Their coupling creates more than a buzz in nature. It unleashes consciousness too. It makes all things possible, and facilitates the bringing together of new ideas. It's hope on the cusp of summer.

Cords for a Beltane Handfasting

Looking to emulate the Divine Force and become handfast this Beltane? I'm going to assume that you're not Irish, as you check out these Beltane Handfasting Cords.

More Wizzley Articles about Pagan Handfastings

Tying the knot is very precisely applied in the Pagan world. Buy a handfasting cord for your Wiccan wedding, which unites not only the happy couple, but above and below as well.
I first officiated at a Wiccan Handfasting in 1998. As a High Priestess, I get to see all of the background stuff which makes up the big day.
For centuries, Welsh women have got the message when presented with a hand-carved wooden spoon. It means he's very interested indeed.
Wiccans aren't very good at being told what they can and can't wear, especially when it involves their own handfasting. Anything goes! (But especially red wedding dresses.)
Updated: 04/30/2014, JoHarrington
 
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JoHarrington on 05/01/2014

Awww! Thank you. :) I've been a High Priestess for a very long time, and fortunate to have chatted with some great people too. Plus I tore my religion to shreds for my MA, then put it back together again afterwards. Sometimes you have to do that to see how things work.

And in Wicca, you should ALWAYS question everything.

frankbeswick on 05/01/2014

This article could have been written only by one who genuinely believes in what she is saying. The reason that I say this is that it is so full of genuine enthusiasm for the belief system that it proclaims. Truthfulness/honesty has a certain spirit/character about it. Sincerity shines through it.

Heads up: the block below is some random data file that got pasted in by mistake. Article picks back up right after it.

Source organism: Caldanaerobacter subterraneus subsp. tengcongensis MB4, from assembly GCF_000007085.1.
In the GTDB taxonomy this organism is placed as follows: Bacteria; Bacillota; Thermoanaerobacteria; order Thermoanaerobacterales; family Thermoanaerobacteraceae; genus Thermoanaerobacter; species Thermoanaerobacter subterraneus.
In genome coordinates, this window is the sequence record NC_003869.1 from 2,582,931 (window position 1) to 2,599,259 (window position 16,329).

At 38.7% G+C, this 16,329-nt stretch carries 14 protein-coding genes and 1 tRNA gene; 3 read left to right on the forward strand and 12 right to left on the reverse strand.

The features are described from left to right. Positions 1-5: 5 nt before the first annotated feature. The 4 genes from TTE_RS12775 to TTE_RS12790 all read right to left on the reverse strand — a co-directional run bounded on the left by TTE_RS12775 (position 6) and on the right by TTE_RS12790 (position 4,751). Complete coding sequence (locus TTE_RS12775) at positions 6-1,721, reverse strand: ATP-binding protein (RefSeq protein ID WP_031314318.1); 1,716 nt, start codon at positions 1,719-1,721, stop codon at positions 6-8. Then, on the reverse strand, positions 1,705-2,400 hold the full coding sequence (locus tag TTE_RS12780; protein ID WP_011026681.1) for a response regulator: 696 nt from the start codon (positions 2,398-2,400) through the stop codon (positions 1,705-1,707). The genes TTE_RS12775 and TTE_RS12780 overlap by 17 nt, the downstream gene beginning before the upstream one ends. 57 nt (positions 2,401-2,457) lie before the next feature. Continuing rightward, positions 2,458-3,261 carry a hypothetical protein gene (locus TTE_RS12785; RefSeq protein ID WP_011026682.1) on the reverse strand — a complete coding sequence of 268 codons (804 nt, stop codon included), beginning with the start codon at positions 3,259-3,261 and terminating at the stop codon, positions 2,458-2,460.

JoHarrington on 05/01/2014

No, Beltane is at this time, with Samhain in the autumn, but right at the end of it. I really enjoyed Rosemary Sutcliffe's books.

WordChazer on 05/01/2014

I remember Rosemary Sutcliffe's books, where her characters jumped through the Beltane fires. At least I think it was the Beltane fires and not the Samhain ones. For some reason I always had Beltane at Autumn Equinox though it makes more sense for it to be Spring.

JoHarrington on 04/13/2014

It sounds like your Shamans used it in the same way that the British did. Beltane is about cleansing too. The Celts used to have two fires, which they drove their cattle between for blessing. I've jumped over plenty of Beltane fires myself for the same reason.

Tolovaj on 04/13/2014

Burning stuff has many effects and side-effects. It' helps us cleaning the mess and create some space for something new. It gives us warmth (nights in April can be still pretty cold). It can make us dizzy (several tribes use this to inspire shamans). We (and many other nations) used bonfires to warn people in neighborhood against invasions (in our case Turks). And there are of course smoke signals ... Fire has so many powers!

JoHarrington on 04/13/2014

The original bonfires involved burning bones, that's why we call them bonfires. It's not a typo. <3

And glad that you liked it. :D

Fargy on 04/13/2014

Lovely article. Bone-Fires? In the first paragraph.

JoHarrington on 04/12/2014

I so did. :) I did have much more on the Statue of Liberty in there, but it wasn't really that relevant, so I took it out. I've put it aside for a future article, as I think I promised you one on that ages ago.

Ember on 04/12/2014

I hope you had as much fun writing this as I has reading it.

:P